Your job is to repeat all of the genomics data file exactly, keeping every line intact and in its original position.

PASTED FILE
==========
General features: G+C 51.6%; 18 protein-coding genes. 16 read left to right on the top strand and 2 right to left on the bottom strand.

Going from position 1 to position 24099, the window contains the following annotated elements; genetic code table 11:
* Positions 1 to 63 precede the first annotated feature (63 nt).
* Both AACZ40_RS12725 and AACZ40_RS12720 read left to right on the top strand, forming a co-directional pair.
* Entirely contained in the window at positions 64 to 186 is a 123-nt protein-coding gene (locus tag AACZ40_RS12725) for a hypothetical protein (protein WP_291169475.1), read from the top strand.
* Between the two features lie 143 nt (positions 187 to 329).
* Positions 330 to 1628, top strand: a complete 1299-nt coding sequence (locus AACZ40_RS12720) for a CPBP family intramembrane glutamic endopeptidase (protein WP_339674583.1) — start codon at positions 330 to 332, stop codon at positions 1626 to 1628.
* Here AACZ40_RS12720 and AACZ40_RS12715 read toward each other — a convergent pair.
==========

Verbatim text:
General features: G+C 51.6%; 18 protein-coding genes. 16 read left to right on the top strand and 2 right to left on the bottom strand.

Going from position 1 to position 24099, the window contains the following annotated elements; genetic code table 11:
* Positions 1 to 63 precede the first annotated feature (63 nt).
* Both AACZ40_RS12725 and AACZ40_RS12720 read left to right on the top strand, forming a co-directional pair.
* Entirely contained in the window at positions 64 to 186 is a 123-nt protein-coding gene (locus tag AACZ40_RS12725) for a hypothetical protein (protein WP_291169475.1), read from the top strand.
* Between the two features lie 143 nt (positions 187 to 329).
* Positions 330 to 1628, top strand: a complete 1299-nt coding sequence (locus AACZ40_RS12720) for a CPBP family intramembrane glutamic endopeptidase (protein WP_339674583.1) — start codon at positions 330 to 332, stop codon at positions 1626 to 1628.
* Here AACZ40_RS12720 and AACZ40_RS12715 read toward each other — a convergent pair.